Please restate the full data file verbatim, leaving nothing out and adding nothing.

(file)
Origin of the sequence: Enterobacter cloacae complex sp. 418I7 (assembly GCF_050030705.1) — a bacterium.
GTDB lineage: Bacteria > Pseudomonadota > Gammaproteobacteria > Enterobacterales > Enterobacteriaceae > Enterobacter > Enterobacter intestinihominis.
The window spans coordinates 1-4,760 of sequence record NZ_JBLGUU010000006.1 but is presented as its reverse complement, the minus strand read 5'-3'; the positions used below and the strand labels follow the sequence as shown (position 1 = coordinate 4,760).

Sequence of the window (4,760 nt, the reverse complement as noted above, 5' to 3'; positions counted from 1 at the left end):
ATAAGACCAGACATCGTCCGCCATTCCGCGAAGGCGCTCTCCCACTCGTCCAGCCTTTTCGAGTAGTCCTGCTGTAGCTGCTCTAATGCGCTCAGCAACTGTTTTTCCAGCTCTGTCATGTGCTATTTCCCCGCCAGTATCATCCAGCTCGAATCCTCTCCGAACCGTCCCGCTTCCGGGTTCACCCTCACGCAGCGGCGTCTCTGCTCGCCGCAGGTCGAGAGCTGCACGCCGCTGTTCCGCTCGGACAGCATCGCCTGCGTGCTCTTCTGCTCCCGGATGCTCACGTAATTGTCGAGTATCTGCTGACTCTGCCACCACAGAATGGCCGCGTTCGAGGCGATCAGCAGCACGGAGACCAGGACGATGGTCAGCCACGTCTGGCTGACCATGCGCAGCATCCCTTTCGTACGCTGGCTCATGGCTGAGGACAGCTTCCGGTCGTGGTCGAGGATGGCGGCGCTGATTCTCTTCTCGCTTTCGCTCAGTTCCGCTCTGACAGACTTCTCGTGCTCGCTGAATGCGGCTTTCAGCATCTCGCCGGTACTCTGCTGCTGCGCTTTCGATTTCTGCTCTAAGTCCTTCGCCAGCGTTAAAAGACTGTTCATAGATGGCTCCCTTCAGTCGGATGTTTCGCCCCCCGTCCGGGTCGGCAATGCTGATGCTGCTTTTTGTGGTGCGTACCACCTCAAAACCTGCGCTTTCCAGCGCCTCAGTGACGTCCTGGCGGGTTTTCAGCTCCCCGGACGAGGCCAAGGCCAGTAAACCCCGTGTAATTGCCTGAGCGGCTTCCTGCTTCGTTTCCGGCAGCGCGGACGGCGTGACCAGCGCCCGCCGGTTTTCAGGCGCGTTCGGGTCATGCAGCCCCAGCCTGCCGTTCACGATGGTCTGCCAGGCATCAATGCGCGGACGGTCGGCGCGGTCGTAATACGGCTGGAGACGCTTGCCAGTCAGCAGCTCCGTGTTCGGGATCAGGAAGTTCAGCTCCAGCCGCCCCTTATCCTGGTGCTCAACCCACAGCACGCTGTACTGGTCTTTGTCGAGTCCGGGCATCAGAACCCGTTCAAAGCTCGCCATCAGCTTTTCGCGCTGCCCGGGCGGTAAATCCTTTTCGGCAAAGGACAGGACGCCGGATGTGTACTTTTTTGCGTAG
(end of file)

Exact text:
Origin of the sequence: Enterobacter cloacae complex sp. 418I7 (assembly GCF_050030705.1) — a bacterium.
GTDB lineage: Bacteria > Pseudomonadota > Gammaproteobacteria > Enterobacterales > Enterobacteriaceae > Enterobacter > Enterobacter intestinihominis.
The window spans coordinates 1-4,760 of sequence record NZ_JBLGUU010000006.1 but is presented as its reverse complement, the minus strand read 5'-3'; the positions used below and the strand labels follow the sequence as shown (position 1 = coordinate 4,760).

Sequence of the window (4,760 nt, the reverse complement as noted above, 5' to 3'; positions counted from 1 at the left end):
ATAAGACCAGACATCGTCCGCCATTCCGCGAAGGCGCTCTCCCACTCGTCCAGCCTTTTCGAGTAGTCCTGCTGTAGCTGCTCTAATGCGCTCAGCAACTGTTTTTCCAGCTCTGTCATGTGCTATTTCCCCGCCAGTATCATCCAGCTCGAATCCTCTCCGAACCGTCCCGCTTCCGGGTTCACCCTCACGCAGCGGCGTCTCTGCTCGCCGCAGGTCGAGAGCTGCACGCCGCTGTTCCGCTCGGACAGCATCGCCTGCGTGCTCTTCTGCTCCCGGATGCTCACGTAATTGTCGAGTATCTGCTGACTCTGCCACCACAGAATGGCCGCGTTCGAGGCGATCAGCAGCACGGAGACCAGGACGATGGTCAGCCACGTCTGGCTGACCATGCGCAGCATCCCTTTCGTACGCTGGCTCATGGCTGAGGACAGCTTCCGGTCGTGGTCGAGGATGGCGGCGCTGATTCTCTTCTCGCTTTCGCTCAGTTCCGCTCTGACAGACTTCTCGTGCTCGCTGAATGCGGCTTTCAGCATCTCGCCGGTACTCTGCTGCTGCGCTTTCGATTTCTGCTCTAAGTCCTTCGCCAGCGTTAAAAGACTGTTCATAGATGGCTCCCTTCAGTCGGATGTTTCGCCCCCCGTCCGGGTCGGCAATGCTGATGCTGCTTTTTGTGGTGCGTACCACCTCAAAACCTGCGCTTTCCAGCGCCTCAGTGACGTCCTGGCGGGTTTTCAGCTCCCCGGACGAGGCCAAGGCCAGTAAACCCCGTGTAATTGCCTGAGCGGCTTCCTGCTTCGTTTCCGGCAGCGCGGACGGCGTGACCAGCGCCCGCCGGTTTTCAGGCGCGTTCGGGTCATGCAGCCCCAGCCTGCCGTTCACGATGGTCTGCCAGGCATCAATGCGCGGACGGTCGGCGCGGTCGTAATACGGCTGGAGACGCTTGCCAGTCAGCAGCTCCGTGTTCGGGATCAGGAAGTTCAGCTCCAGCCGCCCCTTATCCTGGTGCTCAACCCACAGCACGCTGTACTGGTCTTTGTCGAGTCCGGGCATCAGAACCCGTTCAAAGCTCGCCATCAGCTTTTCGCGCTGCCCGGGCGGTAAATCCTTTTCGGCAAAGGACAGGACGCCGGATGTGTACTTTTTTGCGTAG